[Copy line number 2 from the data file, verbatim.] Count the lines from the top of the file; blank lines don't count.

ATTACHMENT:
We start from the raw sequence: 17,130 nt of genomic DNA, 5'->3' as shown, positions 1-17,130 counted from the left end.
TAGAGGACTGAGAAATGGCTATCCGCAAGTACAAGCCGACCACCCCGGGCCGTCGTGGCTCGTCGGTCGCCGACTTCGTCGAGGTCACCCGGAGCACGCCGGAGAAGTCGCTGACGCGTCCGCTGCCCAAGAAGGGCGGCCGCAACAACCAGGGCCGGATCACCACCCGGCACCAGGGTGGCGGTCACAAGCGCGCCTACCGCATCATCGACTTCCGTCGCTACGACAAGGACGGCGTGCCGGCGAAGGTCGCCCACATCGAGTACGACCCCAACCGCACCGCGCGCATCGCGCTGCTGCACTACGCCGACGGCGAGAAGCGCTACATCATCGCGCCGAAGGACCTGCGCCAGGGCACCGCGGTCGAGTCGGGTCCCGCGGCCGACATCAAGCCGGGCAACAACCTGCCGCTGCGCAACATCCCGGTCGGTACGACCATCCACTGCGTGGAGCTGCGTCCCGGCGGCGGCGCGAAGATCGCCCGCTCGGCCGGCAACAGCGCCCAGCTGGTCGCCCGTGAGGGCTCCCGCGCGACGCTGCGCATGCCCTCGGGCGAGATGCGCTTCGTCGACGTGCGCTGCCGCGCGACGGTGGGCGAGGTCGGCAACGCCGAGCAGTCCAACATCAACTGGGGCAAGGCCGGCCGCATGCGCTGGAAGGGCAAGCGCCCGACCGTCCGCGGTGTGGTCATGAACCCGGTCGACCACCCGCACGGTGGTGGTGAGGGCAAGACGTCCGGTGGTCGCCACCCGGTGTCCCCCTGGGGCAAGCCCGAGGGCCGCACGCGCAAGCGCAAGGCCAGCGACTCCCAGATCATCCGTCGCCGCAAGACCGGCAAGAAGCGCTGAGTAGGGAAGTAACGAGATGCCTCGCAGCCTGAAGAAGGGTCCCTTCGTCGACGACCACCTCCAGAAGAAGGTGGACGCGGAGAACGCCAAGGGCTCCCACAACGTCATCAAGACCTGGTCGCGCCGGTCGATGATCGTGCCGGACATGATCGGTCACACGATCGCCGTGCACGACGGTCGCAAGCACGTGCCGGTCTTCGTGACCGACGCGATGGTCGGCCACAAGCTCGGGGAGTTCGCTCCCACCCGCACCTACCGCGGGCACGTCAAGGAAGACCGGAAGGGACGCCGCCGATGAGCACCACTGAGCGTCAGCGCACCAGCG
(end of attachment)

TAGAGGACTGAGAAATGGCTATCCGCAAGTACAAGCCGACCACCCCGGGCCGTCGTGGCTCGTCGGTCGCCGACTTCGTCGAGGTCACCCGGAGCACGCCGGAGAAGTCGCTGACGCGTCCGCTGCCCAAGAAGGGCGGCCGCAACAACCAGGGCCGGATCACCACCCGGCACCAGGGTGGCGGTCACAAGCGCGCCTACCGCATCATCGACTTCCGTCGCTACGACAAGGACGGCGTGCCGGCGAAGGTCGCCCACATCGAGTACGACCCCAACCGCACCGCGCGCATCGCGCTGCTGCACTACGCCGACGGCGAGAAGCGCTACATCATCGCGCCGAAGGACCTGCGCCAGGGCACCGCGGTCGAGTCGGGTCCCGCGGCCGACATCAAGCCGGGCAACAACCTGCCGCTGCGCAACATCCCGGTCGGTACGACCATCCACTGCGTGGAGCTGCGTCCCGGCGGCGGCGCGAAGATCGCCCGCTCGGCCGGCAACAGCGCCCAGCTGGTCGCCCGTGAGGGCTCCCGCGCGACGCTGCGCATGCCCTCGGGCGAGATGCGCTTCGTCGACGTGCGCTGCCGCGCGACGGTGGGCGAGGTCGGCAACGCCGAGCAGTCCAACATCAACTGGGGCAAGGCCGGCCGCATGCGCTGGAAGGGCAAGCGCCCGACCGTCCGCGGTGTGGTCATGAACCCGGTCGACCACCCGCACGGTGGTGGTGAGGGCAAGACGTCCGGTGGTCGCCACCCGGTGTCCCCCTGGGGCAAGCCCGAGGGCCGCACGCGCAAGCGCAAGGCCAGCGACTCCCAGATCATCCGTCGCCGCAAGACCGGCAAGAAGCGCTGAGTAGGGAAGTAACGAGATGCCTCGCAGCCTGAAGAAGGGTCCCTTCGTCGACGACCACCTCCAGAAGAAGGTGGACGCGGAGAACGCCAAGGGCTCCCACAACGTCATCAAGACCTGGTCGCGCCGGTCGATGATCGTGCCGGACATGATCGGTCACACGATCGCCGTGCACGACGGTCGCAAGCACGTGCCGGTCTTCGTGACCGACGCGATGGTCGGCCACAAGCTCGGGGAGTTCGCTCCCACCCGCACCTACCGCGGGCACGTCAAGGAAGACCGGAAGGGACGCCGCCGATGAGCACCACTGAGCGTCAGCGCACCAGCG